I guess it’s time I actually shared a sewing project with you….
Over Christmas I made new PJ pants for Lucy. Her long legs just keep growing and how could I resist such cute heart flannel? (from Joanns) Seriously, the girl’s a beanpole.
She loved the new pants.
And then I did something I swore I’d never do…..
Matching PJs for big sister and the baby? Yikes.
The cutesie cutesie is starting! I promise I won’t go overboard.
I used the standard KID Pants pattern and tutorial for the PJs, added a few details, and made a new pattern for all my baby pants.
Just one more installment in the KID pants series:
Want to sew along?….
If you’re making these for a 2T-3T, simply download the FREE Kid Pants pattern HERE.
* For larger or smaller sizes, use an existing pair of your child’s pants to gauge the sizing and extend the pattern where needed OR…
* Check out our tutorial on drafting your own pattern
But to save you on time, here are the quick steps:
* I trace all my patterns to standard 8.5 x 11 printer paper by taping pieces of paper together.
* Take a pair of existing pants that fit your baby, turn them inside out so the seams are showing. For exact measurements you could take the pants completely apart at the seams. But we’ll keep them intact here and simply fold the legs over for a similar result.
* First trace the Front leg of the pants. If the existing pants are the exact size you want, just trace right next to the seam of the pants. If you need them a bit bigger, add an extra 1/2 inch or so as you draw the lines. Add extra length at the top of the pants for the waistband and at the bottom for the hem. And make sure you stretch the waistband open as you trace that part! (since it’s gathered up from the elastic inside).
* For PJs I found that adding a bit extra room to the pattern (about a 1/2 in the sides) made them more roomy and comfy.
* Some baby pants use the same pattern for the piece for the front and back legs. I don’t care for this though since I prefer a lower cut in the front (so it doesn’t gouge the baby’s tummy) and more room in the back (to accommodate baby bum/diapers). Read more on this topic in the Kid Pants Tutorial.
* As you trace the pants, decide if you want to make any variations to the pants. Aside from making the pants more roomy, I also added a bit more width to the bottom of the pants (compared to the existing pants I was tracing, which is similar to the Kid Pants pattern pieces). Sometimes I add a slight flare to the legs (even on boy pants).
* Once I get the Front pattern piece where I want, I trace the bottom portion of that piece for the Back leg so that the hem lengths will match. Then I trace the top part of the leg from the existing pants again.
* Here’s a trick for getting the bottom of the pants and hem length the same on both legs (refer to the left photo below).
When I start making my pants pattern, I tape two pieces of paper together for each pant leg. Trace the Front leg piece (using the existing pants like we talked about above), cut it out, and lay it over the two pieces of paper for the back leg, lining everything up where the pieces of paper are taped together. Then start to trace your Back Leg piece using this new Front piece as your guide. Trace the bottom part of the Front leg onto the paper, but only the bottom (not the top, since the crotch and top are different for the Front and Back pieces). To trace the top portion, lay the old pair of pants back on the paper and finish off the BACK pants leg piece.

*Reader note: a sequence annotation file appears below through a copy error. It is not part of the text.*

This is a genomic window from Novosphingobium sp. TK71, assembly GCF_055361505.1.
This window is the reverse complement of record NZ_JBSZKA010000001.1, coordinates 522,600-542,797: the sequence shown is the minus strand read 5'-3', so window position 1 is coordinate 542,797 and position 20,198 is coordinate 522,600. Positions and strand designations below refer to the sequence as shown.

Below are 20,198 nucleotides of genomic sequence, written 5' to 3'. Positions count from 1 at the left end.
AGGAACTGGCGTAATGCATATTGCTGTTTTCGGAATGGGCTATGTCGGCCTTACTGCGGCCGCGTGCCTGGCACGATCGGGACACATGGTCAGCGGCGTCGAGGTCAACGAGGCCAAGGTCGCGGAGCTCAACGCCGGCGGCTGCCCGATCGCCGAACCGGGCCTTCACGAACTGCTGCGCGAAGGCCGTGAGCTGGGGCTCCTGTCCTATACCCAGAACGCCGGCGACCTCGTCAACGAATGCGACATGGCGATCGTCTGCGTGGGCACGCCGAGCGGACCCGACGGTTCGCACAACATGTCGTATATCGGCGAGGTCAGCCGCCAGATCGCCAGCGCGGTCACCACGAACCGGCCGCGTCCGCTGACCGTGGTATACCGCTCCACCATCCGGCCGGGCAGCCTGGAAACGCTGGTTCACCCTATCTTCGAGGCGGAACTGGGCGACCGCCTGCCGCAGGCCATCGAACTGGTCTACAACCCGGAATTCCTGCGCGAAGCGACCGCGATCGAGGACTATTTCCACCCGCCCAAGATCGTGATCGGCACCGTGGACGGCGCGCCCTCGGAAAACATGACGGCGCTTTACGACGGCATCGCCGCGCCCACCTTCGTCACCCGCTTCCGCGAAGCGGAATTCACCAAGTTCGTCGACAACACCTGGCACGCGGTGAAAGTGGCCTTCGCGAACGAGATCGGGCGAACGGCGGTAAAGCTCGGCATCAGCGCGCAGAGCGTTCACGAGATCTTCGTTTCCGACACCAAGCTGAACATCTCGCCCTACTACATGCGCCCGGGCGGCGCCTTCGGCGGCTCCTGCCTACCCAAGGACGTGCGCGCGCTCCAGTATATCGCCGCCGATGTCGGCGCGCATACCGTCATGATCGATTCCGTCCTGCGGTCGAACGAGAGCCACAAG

(photo below shows where the pieces paper are taped together and lined up, ready to trace the Back Leg piece):* When you’re done, follow the instructions in the Kid Pants Tutorial for cutting fabric. You end up with two Front pieces and two Back pieces.
* And when it comes to organizing and storing patterns….I’ve drafted three sizes of this pattern for three different kids, I keep each piece labeled with the pattern name and who it’s for.
* Then I fold all the pattern pieces, clip them together, and toss them in my pattern drawer.
That’s my organization method!
Okay, let’s get sewing.
The only variations we’re making here (compared to the standard Kid Pants Tutorial):
* add a bit more width in the pattern (to make them roomy)
* add a faux tie to the front.
Most Pjs from retail stores have elastic in the waistband and a tie that’s strung through the waistband and pops out in the front through two small button holes. You can do that. But let’s take a short cut. Forget stringing anything through, just sew a little tie to the front and call it good. You’ll sew the ties on before sewing your waistband closed.
So, following along with Kid Pants instructions….
* Iron the waistband in place
* Then pin and sew two pieces of twill tape or other ties below the fold, about an inch apart from each other for toddlers (place them closer for a baby).
I like to use soft cotton twill tape–found at most fabric shops in white and cream colors and sold by the yard or on pre-packaged spools.
Fold the edges of the twill tape under before sewing the strands in place since the tape will fray over time. Cut the other ends of the tape on a diagonal to keep them from fraying or squeeze a bit of Fray Check on the end.
String your elastic through the pants, tie the twill tape in a bow, and you’re done!
For the baby PJ Pants I used skinny grosgrain ribbon for the tie instead of twill tape to reduce the bulk on the bow.
And if you’d like to peek inside my pants, here you go….
Serged off seams and a small accidental gather in one of the leg hems (no one will notice):
And that’s a wrap. Or a wakeup call?
Good morning sunshine!
Enjoy your new PJs.